Britain is full of bogles, bogies and such like (and similarly named) creatures. They can often be hard to classify, as was remarked by an anonymous writer in 1833, discussing the works of Sir Walter Scott. The bogle called ‘the greetin bairn of the lake’ from the lowlands of Scotland was described by this author as part fairy, part ghost and part brownie- a puzzling mix.
Types of boggle
Boggles are creatures that can take a range of forms, as well as names. For instance, at Bryn-yr-Ellyllon (Elf Hill) near Mold in Clwyd, it was reported in the mid-nineteenth century that a skeleton dressed in gold had been seen, seated on the mound. This was hardly your typical ‘elf’ plainly.
James Nicolson, describing Shetland folklore in 1981, added to his discussion of trows and mermaids a general list of ‘hard to classify’ supernatural beasts, which included:
- The skekill, a sort of trow that rode a horse that was black with white spots and had fifteen tails;
- The marool, a fish with a crest of flame and eyes all over its head; and,
- Tangie, who whipped up storms and tried to abduct girls.
Duncan MacInnes, describing Argyllshire, adds to this list a giant, or fuath, with seven heads, seven humps and seven necks.
Besides these assorted monsters, there were many beings that accorded better with our standard categorisation of the Faery world. On the Scottish borders lived the Brown Man of the Muirs, who protected the wildlife of the moors and took revenge upon those who ignored his warnings. This being appears to have been a type of duergar, or dwarf.
Slightly further south, in county Durham in the north-east of England, we encounter the Hedley Kow. The name might make us anticipate a bovine beast, but its nature was actually very fluid. It was a supreme shape-shifter: in one version of its story, in Jacobs’ More English Fairy Tales, the Kow is successively seen as a pot full of gold coins, a lump of silver, a lump of iron, a stone and, finally, a horse- which galloped off laughing at the hapless victim of its pranks.
In the same area we find the brags, which are also shape-shifting beings. The Humbleknow brag, for example, was not visible, but would sound as if all the livestock on a farm had got loose- or else would sound like all the doors and windows in a house being driven in by a violent storm. It was awful to experience, but harmless. The Hylton Lane brag, by way of contrast, was visible- and appeared at night as a dog, calf, pony or woman, that would accompany any person walking between Sunderland and Hylton for a short distance before vanishing. Again, this was disconcerting, but not dangerous.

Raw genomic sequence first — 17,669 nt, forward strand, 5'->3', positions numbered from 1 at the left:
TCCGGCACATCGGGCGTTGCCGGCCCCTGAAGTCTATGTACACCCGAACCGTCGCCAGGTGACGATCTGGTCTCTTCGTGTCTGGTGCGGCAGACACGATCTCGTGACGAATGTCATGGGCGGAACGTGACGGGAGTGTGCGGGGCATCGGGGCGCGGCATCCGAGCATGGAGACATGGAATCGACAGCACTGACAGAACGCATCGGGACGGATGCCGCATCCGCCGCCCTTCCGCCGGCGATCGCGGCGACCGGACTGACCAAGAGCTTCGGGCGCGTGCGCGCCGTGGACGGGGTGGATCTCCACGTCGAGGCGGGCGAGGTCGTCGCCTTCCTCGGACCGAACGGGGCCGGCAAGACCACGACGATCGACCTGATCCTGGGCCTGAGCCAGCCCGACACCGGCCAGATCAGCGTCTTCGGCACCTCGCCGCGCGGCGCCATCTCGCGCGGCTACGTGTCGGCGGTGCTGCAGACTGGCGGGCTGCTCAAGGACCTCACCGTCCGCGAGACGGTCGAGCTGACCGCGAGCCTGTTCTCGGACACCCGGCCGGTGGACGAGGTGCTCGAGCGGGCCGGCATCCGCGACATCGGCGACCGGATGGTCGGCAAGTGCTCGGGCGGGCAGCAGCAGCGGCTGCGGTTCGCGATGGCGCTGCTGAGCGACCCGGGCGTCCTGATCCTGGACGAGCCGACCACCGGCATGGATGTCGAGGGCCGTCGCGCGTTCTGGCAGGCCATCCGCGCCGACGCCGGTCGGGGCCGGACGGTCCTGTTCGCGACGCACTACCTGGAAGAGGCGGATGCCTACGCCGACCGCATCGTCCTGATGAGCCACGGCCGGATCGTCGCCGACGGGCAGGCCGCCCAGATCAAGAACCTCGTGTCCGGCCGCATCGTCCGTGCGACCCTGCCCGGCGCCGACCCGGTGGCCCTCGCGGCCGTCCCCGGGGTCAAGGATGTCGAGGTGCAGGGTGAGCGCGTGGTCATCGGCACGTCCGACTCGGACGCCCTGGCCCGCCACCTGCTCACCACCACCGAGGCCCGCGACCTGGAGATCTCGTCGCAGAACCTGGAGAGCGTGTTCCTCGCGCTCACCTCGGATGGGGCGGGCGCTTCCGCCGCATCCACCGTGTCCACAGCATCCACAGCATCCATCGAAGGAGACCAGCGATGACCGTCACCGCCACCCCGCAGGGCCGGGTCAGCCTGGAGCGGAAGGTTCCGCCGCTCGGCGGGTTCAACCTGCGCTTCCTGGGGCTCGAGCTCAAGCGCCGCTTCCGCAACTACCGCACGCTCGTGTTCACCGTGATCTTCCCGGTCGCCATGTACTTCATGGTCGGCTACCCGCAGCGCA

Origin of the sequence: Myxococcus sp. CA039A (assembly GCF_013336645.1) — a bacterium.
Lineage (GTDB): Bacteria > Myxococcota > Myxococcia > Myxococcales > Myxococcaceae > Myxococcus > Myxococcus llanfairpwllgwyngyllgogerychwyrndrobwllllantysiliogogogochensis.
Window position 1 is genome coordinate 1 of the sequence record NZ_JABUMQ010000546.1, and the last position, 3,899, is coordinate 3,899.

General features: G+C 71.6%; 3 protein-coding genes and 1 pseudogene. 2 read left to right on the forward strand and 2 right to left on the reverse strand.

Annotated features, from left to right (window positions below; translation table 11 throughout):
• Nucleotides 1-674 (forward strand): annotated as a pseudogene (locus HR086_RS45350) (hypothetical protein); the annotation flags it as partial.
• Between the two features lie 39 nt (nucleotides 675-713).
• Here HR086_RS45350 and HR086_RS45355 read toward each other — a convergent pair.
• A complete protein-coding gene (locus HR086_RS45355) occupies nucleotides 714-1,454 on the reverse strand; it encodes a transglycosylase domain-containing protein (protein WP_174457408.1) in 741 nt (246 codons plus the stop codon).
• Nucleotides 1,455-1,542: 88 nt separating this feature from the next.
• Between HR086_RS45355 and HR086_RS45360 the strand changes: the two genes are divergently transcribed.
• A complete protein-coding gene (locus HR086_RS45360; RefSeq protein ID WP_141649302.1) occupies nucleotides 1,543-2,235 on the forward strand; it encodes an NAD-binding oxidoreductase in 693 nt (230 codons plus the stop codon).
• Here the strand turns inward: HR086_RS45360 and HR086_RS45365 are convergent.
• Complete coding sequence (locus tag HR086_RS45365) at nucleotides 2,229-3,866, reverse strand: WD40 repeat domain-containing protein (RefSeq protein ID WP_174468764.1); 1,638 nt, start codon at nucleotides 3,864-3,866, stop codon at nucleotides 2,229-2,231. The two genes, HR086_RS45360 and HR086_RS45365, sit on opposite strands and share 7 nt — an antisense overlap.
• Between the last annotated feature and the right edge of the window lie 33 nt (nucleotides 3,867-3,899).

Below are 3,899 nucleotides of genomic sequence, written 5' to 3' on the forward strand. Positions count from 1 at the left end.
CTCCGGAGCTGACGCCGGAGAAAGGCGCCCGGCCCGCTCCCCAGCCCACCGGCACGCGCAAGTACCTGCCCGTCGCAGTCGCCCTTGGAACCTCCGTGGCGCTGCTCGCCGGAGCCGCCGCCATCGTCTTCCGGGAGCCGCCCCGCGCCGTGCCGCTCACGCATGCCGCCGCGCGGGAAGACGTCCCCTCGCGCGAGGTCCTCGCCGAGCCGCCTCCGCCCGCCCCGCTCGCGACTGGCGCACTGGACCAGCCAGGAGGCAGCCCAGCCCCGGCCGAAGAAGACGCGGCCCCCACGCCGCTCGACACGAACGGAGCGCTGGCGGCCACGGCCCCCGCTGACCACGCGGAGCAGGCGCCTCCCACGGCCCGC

As may be observed, many of these beings have names that must share a common root- bugs, bogies, boggarts, bugganes and such like. A Welsh example is the bwgan. The bwgan of Nant y Cythraul in the north of the country is a very interesting example of the species. It is said to be the spirit of a fifteenth century monk who surrendered his soul to the devil and he can shapeshift, appearing in a number of surprising forms. These include a hare that is being hunted by the cwn annwn and a dog that will run alongside you- before disconcertingly bursting into flames.
The boggarts of northern England generally can take on the role of domestic brownies, doing household and farm chores, but they can just as easily appear as nuisance- or malign- shapeshifters. Henry More, in The Pre-Existency of the Soul (1647) describes aerial devils (as he terms them) who can endlessly change their form. “One while a man, after a comely maid… A snarling Dog or bristled Boar or a jug of milk if you’re thirsty.”
Various Victorian newspaper reports from Lancashire confirm the shape-shifting abilities of the boggart- as well as their close links to ghosts. The Copp Lane Boggart was seen as a headless woman, a white lady, a lady in brown silk who glided ahead of witnesses, a donkey and a large dog with a white neck and a tail like a sheaf of corn that curled over its back as far as its shoulders. The Spo Boggart was either a girl in a bonnet- not alarming at all- or a man dressed in black with cloven feet. A Whitegate Lane in Fylde, near Blackpool, the boggart was a white calf or decapitated woman who carried her head under her arm. Lastly, at Blackley, a boggart plagued a house with terrible noises- like a hen cackling, a steam whistle or a like child screaming- but only if you stood upon a certain flagstone. This stone was lifted and a jug containing bones was found beneath, following which the ghost was silenced. However, the occupants of the house still suffered from other nightly noises and saw an apparition of a young woman.
These creatures, when they live in close proximity to men, can become intolerable nuisances, which will often drive human households to try to escape them. Simple flight to another place never seems to work: there are numerous stories that culminate with the ‘punch-line,’ “Aye, we’re flitting,” in which a family try to move to a new house to get away from the boggart, only to find that it’s moving with them. More drastic measures are therefore required in many cases.
I’ve described before the practice of ‘laying,’ or exorcising boggarts. Here are two more examples. A ‘goblin’ was ‘put down’ at Llanwddyn Parish, Montgomeryshire, by means of trapping it in a quill and sealing that under a large boulder in a river. The Barcroft Hall boggart in Lancashire was driven off by the simple expedient of giving it a pair of clogs. This was done for the best reasons, because it had been seen barefoot and had been pitied, but it took the present as an insult and abandoned the farm. As many readers will immediately remember, the gift of clothes is one of the main means of driving away brownies and hobs (whether intentionally or not), a fact which underlines the close ties between boggarts and these other beings.